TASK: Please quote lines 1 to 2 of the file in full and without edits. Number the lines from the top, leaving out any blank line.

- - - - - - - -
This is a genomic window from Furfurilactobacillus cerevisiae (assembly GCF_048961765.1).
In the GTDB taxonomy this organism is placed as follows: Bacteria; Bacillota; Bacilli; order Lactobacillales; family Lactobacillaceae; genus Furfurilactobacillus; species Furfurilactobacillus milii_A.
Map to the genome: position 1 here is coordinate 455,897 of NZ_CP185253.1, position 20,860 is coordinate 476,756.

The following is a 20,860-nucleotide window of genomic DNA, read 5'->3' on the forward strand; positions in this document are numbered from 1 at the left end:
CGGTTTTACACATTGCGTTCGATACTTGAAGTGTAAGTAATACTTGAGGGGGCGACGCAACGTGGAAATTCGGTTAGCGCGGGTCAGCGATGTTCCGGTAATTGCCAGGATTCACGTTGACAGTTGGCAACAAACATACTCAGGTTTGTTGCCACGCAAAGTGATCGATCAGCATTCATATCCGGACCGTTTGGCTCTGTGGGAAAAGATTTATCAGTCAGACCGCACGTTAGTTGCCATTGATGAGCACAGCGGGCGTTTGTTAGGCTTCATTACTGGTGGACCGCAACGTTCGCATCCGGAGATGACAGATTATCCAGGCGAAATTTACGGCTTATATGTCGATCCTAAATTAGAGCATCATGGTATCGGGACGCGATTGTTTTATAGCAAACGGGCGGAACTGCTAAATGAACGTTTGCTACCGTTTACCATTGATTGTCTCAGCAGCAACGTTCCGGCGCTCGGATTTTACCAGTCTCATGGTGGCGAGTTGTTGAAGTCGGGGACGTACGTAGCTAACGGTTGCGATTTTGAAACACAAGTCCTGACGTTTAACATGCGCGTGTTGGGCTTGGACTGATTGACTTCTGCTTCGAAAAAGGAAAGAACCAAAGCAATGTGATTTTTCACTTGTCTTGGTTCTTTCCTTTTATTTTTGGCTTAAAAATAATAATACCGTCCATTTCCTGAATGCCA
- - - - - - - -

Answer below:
This is a genomic window from Furfurilactobacillus cerevisiae (assembly GCF_048961765.1).
In the GTDB taxonomy this organism is placed as follows: Bacteria; Bacillota; Bacilli; order Lactobacillales; family Lactobacillaceae; genus Furfurilactobacillus; species Furfurilactobacillus milii_A.